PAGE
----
Springborg takes charge of LNP but electorate comes first

IN CHARGE: The newly elected leader of Queensland’s Liberal National Party Lawrence Springborg (left) and his new deputy John-Paul Langbroek speak at a press conference after the party room met on Saturday.
IN CHARGE: The newly elected leader of Queensland’s Liberal National Party Lawrence Springborg (left) and his new deputy John-Paul Langbroek speak at a press conference after the party room met on Saturday. DAN PELED

MEMBER for Southern Downs Lawrence Springborg could become the fourth premier of Queensland with a Warwick connection after his appointment as LNP leader on Saturday.

Mr Springborg was elected LNP leader and John-Paul Langbroek his deputy for what could be roles in opposition or government.

"Anyone who thinks they know what is going to happen is jumping the gun," Mr Springborg said.

"Hold your horses."

It is not a prediction but Mr Springborg's best analysis is 44 seats to the ALP, 42 to the LNP, two Katter Australia Party and independent Peter Wellington.

While Mr Wellington's announced support for the ALP may increase the number to 45, the seat of Ferny Grove (ALP win) throws a spanner in the works.

Mr Springborg said there was no precedent for what happened in Queensland in the past nine days.

"We have a Premier losing his seat, a Government losing a large number of seats, no clear result and a potential by-election in the first few weeks," he said.

The Member for Southern Downs was not prepared to speculate on the possibilities on him being premier and the impact on his seat.

He pointed to his work for the electorate when Opposition Leader in the past as proof his support would not wain in whatever role he filled in the weeks and months ahead.

"My electorate is always front and centre, my family has lived in this electorate for four generations," Mr Springborg said.

"The people of Southern Downs have given me the privilege to being their Member of Parliament and know that if I have broad state-wide responsibilities, it can be difficult with time."

The new LNP leader acknowledged the plan to lease assets was a factor in his party's loss of seats but was quick to remind voters that the current ALP leader Annastacia Palaszczuk presided over the sale of Queensland Rail when Minister for Transport.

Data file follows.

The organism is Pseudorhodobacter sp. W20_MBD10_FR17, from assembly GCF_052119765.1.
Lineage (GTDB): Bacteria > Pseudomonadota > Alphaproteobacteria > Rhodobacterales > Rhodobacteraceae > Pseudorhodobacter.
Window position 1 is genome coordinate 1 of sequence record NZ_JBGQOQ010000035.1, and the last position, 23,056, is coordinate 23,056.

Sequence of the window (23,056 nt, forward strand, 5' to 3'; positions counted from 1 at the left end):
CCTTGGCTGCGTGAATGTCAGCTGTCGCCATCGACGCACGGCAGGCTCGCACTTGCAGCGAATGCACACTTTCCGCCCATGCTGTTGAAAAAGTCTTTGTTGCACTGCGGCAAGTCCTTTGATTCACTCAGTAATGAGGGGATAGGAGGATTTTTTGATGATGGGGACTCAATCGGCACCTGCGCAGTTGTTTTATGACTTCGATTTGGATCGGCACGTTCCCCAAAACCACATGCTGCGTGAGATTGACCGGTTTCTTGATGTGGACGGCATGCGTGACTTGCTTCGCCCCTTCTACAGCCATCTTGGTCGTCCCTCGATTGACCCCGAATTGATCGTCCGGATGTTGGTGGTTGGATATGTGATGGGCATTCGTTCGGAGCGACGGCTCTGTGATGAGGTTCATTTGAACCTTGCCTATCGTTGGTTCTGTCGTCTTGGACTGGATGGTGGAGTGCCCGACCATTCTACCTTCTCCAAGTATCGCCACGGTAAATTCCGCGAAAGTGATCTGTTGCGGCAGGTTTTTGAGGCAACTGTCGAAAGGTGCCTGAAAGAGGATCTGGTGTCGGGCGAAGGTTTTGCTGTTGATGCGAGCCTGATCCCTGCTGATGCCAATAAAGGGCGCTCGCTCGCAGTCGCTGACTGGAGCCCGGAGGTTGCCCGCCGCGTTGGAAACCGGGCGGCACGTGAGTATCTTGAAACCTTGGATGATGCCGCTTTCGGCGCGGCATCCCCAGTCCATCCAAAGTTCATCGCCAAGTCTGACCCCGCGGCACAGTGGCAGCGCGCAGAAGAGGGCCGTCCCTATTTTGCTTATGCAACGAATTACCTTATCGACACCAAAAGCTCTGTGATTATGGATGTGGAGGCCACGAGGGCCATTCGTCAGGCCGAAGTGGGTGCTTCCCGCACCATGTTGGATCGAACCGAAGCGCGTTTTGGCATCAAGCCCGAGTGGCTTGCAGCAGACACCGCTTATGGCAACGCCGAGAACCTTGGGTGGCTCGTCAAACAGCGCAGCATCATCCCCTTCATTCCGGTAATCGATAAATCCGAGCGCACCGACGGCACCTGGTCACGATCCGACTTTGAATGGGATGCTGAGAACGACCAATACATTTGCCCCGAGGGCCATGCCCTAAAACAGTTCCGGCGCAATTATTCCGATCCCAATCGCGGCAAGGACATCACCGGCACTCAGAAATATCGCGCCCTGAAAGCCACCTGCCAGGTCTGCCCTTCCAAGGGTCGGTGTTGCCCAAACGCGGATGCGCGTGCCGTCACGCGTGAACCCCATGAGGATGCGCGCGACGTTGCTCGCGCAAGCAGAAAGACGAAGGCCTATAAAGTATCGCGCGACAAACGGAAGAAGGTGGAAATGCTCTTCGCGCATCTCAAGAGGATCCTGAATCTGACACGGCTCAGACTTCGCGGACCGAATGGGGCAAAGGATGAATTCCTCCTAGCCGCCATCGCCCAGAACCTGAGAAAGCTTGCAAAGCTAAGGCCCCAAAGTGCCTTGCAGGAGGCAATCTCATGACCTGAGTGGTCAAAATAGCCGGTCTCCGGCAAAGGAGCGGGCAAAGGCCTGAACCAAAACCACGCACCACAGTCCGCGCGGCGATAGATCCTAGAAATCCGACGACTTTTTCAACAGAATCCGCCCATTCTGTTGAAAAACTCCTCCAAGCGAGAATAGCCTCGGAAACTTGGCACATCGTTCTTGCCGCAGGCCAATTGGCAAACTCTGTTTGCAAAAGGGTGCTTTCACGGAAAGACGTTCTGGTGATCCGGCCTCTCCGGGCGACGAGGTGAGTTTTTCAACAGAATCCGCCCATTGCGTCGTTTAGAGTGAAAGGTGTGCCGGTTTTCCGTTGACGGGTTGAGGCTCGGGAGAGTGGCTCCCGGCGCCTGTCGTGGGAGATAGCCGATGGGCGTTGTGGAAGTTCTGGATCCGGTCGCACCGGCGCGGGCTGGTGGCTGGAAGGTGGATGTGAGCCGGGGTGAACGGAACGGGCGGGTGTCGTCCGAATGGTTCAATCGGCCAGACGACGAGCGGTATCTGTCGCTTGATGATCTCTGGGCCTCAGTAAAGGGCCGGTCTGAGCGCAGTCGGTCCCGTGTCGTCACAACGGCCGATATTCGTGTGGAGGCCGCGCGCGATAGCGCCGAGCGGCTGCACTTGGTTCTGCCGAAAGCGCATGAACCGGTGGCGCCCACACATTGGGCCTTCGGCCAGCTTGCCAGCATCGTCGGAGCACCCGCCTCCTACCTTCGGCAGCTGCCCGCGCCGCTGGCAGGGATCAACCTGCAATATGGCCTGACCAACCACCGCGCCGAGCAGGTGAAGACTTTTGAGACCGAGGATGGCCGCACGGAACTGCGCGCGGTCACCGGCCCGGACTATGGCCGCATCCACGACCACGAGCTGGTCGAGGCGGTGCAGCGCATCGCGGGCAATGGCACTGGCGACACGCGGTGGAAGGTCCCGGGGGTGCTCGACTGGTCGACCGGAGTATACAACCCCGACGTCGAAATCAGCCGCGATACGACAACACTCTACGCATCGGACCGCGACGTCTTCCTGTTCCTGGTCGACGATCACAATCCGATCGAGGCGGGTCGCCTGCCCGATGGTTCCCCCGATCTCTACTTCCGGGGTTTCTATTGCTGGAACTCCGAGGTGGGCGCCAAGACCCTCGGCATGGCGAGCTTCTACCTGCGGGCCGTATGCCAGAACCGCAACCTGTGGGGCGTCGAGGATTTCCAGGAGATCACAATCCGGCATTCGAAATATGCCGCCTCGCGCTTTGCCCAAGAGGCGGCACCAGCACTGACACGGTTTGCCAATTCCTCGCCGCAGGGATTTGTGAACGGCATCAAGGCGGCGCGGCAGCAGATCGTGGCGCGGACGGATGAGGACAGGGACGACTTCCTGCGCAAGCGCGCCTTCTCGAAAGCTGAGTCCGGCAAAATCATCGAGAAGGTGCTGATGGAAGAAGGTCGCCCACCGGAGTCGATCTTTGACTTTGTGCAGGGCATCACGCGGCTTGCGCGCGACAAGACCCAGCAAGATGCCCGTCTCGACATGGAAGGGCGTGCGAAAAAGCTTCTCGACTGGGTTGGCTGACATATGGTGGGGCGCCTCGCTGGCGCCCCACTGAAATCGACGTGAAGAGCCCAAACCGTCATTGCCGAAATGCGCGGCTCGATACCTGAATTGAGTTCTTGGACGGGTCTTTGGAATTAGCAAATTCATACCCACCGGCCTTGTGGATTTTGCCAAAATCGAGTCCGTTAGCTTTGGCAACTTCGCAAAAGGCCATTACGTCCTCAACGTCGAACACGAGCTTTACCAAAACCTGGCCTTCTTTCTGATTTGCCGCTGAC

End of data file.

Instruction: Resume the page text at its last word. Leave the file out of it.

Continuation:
"The ALP didn't tell anyone at the 2009 election they were going to sell assets, is there any wonder there is a lack of trust. We were up front with our proposal and accept that the plan was rejected by the voters."

If the LNP does form government, Mr Springborg confirmed any plan to lease assets was off the agenda.

"Much of our plan would still be in place, rebuilding the health system with our current efforts the pride of the nation and education where school results are better than three year ago," he said.

"People didn't like the style of government and I accept that, we have a good foundation. We had 42% first preference votes and the ALP 38%."

While Mr Springborg has replaced Mr Newman as LNP leader, Mr Newman remains premier until a new premier is sworn in.

"He still has the commission from the governor. I am still Health Minister, the day to day business of government continues, paramedics are out there saving lives," Mr Springborg said.

"No major policy changes can be implemented without consultation with the opposition."

The result of the election could be clearer on Wednesday or Thursday after the last postal votes are counted and preferences distributed but a question mark remains about Ferny Grove, a seat won by the ALP. The Palmer United Party candidate in Ferny Grove stood while bankrupt and Mr Springborg said the votes he received could materially affect the result in the seat.

Topics:  editors picks lawrence springborg queensland election 2015 southern downs

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